Girls danced and twirled around him, Bohdi sitting to his left. Bohdi was his half-blood best friend—courtesy of Hades and some prostitute from Egypt— who lived in the Mortal Lands. When he heard of Jase’s victory, he rushed within a few days to Olympus. They’d been at the brothel for hours, and Jase was starting to get tired. He wanted to go check on Josephine.

He couldn’t get her face out of his head. Those curved cheekbones, that shape. Gods, her shape was heavenly. Jase had met numerous amounts of Aphrodite’s children in the Underworld, but never considered how naturally beautiful a woman could be. Josephine was different from the others; her face was angelic, and her voice was like a songbird on a windy morning. He missed the feeling of her long, blonde hair on his chest as they kissed; the smooth jus of her lips mixed with the scent of raspberry and snow—

“Jase,” Bohdi nudged him in the ribs, “look at that girl’s rack. I bet she paid a million bucks for those.”

Jase followed his friend’s glance, “Bohdi, that’s a man. The security guard, at that. We should get you back to Grandma’s. You’re shitfaced.”

Jase was used to Bohdi’s drunkenness. He’d also watched the demi-god swallow ten different types of pills and somehow survive.

Bohdi made a face before shaking his head, “I don’t know what you’re talking about. I’m perfectly fine.”

Jase raised to his feet and chuckled, the liquor hitting him too but not as hard. He knew how to handle his alcohol. He teleported them to the Grande Hall, Bohdi landing on Jase’s large bed with a thump.

“Go to sleep, I have someone I need to go see,” Jase threw him a patterned blanket and tossed on a black knit jacket. Bohdi didn’t respond, already passed out and drooling on Jase’s new satin pillowcases before Jase even reached the door. He shook his head, sighed, and adjusted his blazer, pushing the heavy door open with his left hand and locked it behind him.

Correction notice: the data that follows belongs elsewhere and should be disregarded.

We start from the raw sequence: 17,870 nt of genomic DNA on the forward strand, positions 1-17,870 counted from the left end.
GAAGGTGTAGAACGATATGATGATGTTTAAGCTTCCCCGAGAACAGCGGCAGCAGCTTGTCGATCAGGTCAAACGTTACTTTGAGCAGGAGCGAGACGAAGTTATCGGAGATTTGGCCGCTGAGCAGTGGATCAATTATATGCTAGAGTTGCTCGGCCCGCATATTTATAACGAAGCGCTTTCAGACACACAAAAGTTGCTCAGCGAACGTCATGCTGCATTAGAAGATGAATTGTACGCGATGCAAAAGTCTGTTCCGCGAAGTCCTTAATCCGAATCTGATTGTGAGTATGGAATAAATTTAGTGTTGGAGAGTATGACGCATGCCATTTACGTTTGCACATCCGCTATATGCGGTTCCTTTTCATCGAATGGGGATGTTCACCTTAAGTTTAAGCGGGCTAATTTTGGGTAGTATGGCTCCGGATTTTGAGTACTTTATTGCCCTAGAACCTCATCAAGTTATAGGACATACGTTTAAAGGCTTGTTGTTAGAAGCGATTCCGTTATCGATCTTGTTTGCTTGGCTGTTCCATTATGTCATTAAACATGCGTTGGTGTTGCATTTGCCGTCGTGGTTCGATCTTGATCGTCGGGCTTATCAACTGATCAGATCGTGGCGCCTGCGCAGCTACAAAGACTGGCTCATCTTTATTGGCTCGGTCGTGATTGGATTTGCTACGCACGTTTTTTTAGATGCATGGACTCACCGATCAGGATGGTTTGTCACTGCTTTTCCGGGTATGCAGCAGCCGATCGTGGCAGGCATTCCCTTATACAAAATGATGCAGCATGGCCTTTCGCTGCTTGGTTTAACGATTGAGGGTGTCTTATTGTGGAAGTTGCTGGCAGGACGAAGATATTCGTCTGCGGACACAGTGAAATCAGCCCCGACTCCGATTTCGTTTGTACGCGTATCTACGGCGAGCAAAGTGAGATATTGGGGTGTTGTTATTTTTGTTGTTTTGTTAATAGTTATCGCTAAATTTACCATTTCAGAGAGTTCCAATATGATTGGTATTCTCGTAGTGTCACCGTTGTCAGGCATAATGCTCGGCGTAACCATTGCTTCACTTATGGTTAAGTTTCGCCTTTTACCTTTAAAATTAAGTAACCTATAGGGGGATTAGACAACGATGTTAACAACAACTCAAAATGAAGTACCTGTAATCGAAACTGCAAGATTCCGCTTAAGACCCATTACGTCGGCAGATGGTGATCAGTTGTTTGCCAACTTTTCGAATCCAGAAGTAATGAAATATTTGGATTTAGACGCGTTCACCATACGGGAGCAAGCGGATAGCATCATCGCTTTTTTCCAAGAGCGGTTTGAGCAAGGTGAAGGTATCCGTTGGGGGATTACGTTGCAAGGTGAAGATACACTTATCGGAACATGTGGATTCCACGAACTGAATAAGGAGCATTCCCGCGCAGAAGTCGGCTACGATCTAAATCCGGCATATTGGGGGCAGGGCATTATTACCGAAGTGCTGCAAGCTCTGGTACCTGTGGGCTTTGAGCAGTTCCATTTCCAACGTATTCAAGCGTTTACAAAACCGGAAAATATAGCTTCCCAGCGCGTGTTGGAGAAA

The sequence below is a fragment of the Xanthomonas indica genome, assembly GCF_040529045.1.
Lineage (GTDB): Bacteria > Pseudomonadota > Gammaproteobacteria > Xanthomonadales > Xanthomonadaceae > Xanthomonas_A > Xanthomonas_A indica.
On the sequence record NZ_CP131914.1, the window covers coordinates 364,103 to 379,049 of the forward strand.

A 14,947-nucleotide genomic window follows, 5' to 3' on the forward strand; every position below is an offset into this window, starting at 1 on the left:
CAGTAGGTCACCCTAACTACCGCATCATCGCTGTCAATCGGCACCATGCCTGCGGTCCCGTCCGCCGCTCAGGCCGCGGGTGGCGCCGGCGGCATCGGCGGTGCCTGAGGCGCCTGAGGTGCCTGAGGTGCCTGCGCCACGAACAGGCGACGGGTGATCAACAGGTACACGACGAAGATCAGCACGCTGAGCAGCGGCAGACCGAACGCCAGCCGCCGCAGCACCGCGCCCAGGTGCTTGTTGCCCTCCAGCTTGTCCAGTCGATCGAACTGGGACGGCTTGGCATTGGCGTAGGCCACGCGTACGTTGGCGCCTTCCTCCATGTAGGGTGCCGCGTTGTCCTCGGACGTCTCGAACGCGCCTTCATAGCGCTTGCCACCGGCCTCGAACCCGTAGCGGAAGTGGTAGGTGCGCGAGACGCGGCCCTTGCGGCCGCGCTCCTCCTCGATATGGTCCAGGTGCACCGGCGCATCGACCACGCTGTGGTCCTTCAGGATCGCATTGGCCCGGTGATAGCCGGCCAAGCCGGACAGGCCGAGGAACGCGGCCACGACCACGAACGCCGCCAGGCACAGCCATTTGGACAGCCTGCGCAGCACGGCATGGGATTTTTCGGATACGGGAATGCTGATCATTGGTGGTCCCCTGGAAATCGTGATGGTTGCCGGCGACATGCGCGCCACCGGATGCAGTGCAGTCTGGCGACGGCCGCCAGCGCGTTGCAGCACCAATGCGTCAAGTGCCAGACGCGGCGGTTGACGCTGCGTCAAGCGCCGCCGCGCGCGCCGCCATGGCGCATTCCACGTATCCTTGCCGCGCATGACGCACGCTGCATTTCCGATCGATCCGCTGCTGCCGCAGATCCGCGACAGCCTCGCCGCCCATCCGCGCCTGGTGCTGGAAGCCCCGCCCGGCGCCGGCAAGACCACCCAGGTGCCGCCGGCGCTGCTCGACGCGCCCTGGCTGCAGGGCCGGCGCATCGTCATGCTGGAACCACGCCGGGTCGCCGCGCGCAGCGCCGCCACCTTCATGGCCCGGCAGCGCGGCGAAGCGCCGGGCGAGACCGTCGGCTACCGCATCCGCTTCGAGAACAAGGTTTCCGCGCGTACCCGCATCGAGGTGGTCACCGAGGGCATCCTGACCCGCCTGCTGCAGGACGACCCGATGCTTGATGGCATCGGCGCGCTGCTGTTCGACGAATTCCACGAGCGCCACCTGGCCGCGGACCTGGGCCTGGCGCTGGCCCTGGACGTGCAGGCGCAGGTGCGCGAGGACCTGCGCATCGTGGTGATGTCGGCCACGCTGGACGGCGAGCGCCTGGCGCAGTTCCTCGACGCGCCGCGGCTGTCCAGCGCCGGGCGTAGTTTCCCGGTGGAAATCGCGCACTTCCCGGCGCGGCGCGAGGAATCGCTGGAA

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51 Reviews

Points: 7023
Reviews: 51

Thu May 16, 2024 4:12 pm
goodolnoah wrote a review...


Hello again! ~ Writing Commentary

The whole scene with Persephone, and this chapter was a rollercoaster of emotions. Especially the scene with Persephone and Josephine having a heartfelt conversation. It showed how bad Persephone is, all while highlighting the great friendship that they have built up so far.

She had no voice; each word came out as a high-pitched squeak from all the tubes that’d been pushed down her throat. Not to mention the two surgeries done on her chest and throat; there was no doubt that her vocal chords had inevitably been damaged from all the procedures.

Again, the descriptions, from a writer's perspective are wonderfully painful. You really do a great job nailing how agonizing Persephone’s recovery(?) is. It really feels like, even if she does recover, this will have caused irreversible side-effects to her person. It’s very sad to see her go like this.

“I explained that Hades knows how people are going to pass? Well, he told me in bed the night before the Trials. I knew I was going to die in that ballroom.”

Was that a bad thing? Now, Persephone would suffer. Persephone knew she was going to die four days ago, she accepted it. Did Josephine stop her from going willfully?

These quotes about Josephone possibly saving Persephone from her fate essentially twists the knife. It’s heartbreaking to hear that all her actions up to this point could lead to Persephone’s great pain at the potential end of her life.

Love and…Fallen Friends ~ Story Commentary

One thing that you do great is how you twisted the narrative here! While reading the last trial, I was wondering if the trials were going to end before the novel, or if they were planned to end with the novel. If that was the case, it wouldn’t line up. Imagine my surprise when we find out that the trials already ended!

While the trials were great, it makes sense that they have ended here, because it allows you to essentially go wherever you want with the narrative without the trials holding you down!

By this point, I have no idea who to suspect for the destruction at the end of chapter 21. Medusa? Hermes? Zeus? It could be some other unnamed figure. Who knows!

I must also mention the interaction between Jase and his friend Bhodi at the end of the chapter. It turns down the intensity just a little bit with their funny interactions that actually had me snickering like a teenager.

What now? ~ Closer

I can only wonder where we are going from here…

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266 Reviews

Points: 48314
Reviews: 266

Wed Feb 28, 2024 7:44 pm